PR Research 2 minute read
At PRmoment, we like to champion the PR industry, so it depresses us to find that that public distrust in the industry is growing.
A national survey conducted by PollSource, the online consumer polling service launched recently by media company DWPub, has revealed an overall decline in trust in public relations professionals over the last year as well as in journalists.
Media trust barometer:
Do you trust PRs/Journalists more or less than a year ago?
The poll of 1,000 people found 35 per cent of respondents trusted journalists less than they did a year ago, compared to only 1.8 per cent trusting them more and 35.2 per cent saying it had stayed the same.
The decline in trust for PR professionals was even greater, with 36.9 per cent of respondents trusting PR professionals less than a year ago, compared with 1.8 per cent trusting them more and 32.1 per cent saying it had stayed the same. Around 29 per cent of respondents have no strong feelings either way on trust in journalists or PR professionals.
It may be disheartening to be distrusted by the general public, but does it really matter? DWPub founder and Chairman Daryl Willcox says: "What the survey results mean for the PR industry depends rather a lot on whether you believe public opinion of the PR industry has any bearing on it. Some would argue that it really doesn't matter what people think of PR, regardless of declining trust in the industry PR professionals can still go out and do their job effectively.”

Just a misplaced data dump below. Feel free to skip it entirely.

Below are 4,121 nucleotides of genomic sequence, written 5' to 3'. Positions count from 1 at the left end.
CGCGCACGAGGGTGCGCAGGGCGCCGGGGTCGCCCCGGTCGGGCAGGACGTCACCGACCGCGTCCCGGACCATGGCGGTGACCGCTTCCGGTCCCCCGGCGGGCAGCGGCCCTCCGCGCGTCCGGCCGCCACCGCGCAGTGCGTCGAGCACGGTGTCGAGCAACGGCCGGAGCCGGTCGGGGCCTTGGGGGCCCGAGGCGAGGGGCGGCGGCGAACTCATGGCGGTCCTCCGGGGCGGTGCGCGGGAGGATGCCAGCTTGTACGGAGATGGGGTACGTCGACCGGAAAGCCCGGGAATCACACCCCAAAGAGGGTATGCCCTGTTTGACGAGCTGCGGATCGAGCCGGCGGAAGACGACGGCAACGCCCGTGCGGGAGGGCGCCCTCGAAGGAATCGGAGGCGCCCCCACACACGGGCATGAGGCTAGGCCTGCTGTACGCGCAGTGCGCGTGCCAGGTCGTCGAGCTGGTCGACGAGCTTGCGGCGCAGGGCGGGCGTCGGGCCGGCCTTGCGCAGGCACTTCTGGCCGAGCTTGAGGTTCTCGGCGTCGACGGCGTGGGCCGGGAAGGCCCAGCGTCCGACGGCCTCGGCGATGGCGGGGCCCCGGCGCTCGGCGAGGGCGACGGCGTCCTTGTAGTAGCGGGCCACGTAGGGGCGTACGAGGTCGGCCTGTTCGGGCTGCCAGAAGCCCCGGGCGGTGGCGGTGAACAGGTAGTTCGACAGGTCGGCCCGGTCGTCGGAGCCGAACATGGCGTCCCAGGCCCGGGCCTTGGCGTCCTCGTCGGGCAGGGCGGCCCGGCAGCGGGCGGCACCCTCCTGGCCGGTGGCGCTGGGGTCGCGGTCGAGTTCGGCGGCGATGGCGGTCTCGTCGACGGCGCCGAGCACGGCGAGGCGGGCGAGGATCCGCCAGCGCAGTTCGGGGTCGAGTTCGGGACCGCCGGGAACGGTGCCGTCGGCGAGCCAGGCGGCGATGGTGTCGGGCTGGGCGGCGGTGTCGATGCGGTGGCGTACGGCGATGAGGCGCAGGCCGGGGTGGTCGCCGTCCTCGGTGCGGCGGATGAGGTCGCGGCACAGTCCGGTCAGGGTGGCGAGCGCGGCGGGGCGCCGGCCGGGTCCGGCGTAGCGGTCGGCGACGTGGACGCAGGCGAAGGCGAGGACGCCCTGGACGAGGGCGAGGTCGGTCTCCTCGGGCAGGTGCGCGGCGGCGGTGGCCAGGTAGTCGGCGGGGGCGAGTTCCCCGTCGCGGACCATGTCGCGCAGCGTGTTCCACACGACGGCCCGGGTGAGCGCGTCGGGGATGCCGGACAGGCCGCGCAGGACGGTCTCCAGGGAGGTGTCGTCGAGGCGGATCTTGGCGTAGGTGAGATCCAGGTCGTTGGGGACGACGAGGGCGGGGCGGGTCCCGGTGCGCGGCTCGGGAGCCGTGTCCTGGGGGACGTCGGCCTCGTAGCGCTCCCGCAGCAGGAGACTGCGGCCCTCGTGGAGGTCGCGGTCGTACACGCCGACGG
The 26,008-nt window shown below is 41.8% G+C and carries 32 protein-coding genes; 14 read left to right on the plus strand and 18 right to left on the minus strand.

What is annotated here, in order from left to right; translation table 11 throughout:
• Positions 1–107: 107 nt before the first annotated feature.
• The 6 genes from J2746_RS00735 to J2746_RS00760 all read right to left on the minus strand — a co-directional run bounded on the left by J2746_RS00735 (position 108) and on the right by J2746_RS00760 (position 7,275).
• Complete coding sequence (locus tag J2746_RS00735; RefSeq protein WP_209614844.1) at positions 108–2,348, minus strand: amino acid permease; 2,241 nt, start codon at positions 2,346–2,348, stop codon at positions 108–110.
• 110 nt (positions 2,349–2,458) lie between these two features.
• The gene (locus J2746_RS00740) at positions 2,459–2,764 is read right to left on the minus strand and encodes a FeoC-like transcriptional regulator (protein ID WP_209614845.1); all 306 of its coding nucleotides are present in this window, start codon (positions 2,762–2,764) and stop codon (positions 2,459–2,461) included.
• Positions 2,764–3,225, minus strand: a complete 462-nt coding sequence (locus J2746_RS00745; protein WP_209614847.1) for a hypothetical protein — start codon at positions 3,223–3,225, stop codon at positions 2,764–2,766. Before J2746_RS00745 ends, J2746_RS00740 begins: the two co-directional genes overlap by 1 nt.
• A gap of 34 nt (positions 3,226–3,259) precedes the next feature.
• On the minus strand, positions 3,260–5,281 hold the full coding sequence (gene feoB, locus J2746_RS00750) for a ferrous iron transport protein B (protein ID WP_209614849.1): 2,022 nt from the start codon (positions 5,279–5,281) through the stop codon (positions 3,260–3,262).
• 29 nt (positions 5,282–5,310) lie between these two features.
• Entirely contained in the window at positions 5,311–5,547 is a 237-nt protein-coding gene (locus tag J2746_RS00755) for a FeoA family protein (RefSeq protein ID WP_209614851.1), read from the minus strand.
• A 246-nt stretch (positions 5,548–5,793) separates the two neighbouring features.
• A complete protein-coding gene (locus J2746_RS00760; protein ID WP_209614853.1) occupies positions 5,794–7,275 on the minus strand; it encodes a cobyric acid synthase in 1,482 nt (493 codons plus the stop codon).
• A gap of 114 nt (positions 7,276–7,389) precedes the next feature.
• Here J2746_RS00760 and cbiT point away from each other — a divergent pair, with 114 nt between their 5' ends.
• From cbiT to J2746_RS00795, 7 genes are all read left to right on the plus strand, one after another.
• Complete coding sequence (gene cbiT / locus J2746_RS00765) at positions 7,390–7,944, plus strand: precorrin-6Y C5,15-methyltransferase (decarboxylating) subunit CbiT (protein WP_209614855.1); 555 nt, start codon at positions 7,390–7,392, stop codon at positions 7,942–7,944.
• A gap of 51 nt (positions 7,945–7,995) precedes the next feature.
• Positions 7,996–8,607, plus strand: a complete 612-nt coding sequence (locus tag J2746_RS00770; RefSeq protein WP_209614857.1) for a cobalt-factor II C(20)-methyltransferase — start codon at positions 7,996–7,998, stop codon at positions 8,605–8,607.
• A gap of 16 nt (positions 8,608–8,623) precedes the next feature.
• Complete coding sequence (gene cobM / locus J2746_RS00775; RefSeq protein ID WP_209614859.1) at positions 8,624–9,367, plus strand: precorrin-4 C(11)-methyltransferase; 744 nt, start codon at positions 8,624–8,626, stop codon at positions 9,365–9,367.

“However, others may consider that public perception of the PR industry has an impact on how the industry is perceived by all stakeholders, and a negative perception could temper the industry's growth and influence. For example, if there is a lack of trust in PR by the general public could this ultimately weaken investment in PR by brands? Personally, I am not so sure – especially as PR's remit is widening into digital and content marketing; areas where many brands are keen to invest.”
"One thing the figures do suggest is that there is a regional disparity among the results – Londoners are more likely to say trust in PR has increased. This may be something to do with the number of people employed in PR in London. Greater empathy with PR in London clearly has to be a good thing considering the commercial might of the capital.”
PollSource uses a river-sampling approach to interviewing where respondents are intercepted on sites they regularly visit. This survey was run on 19 May 2014 with a total of 1,000 respondents.
Click here for more detailed information on river sampling.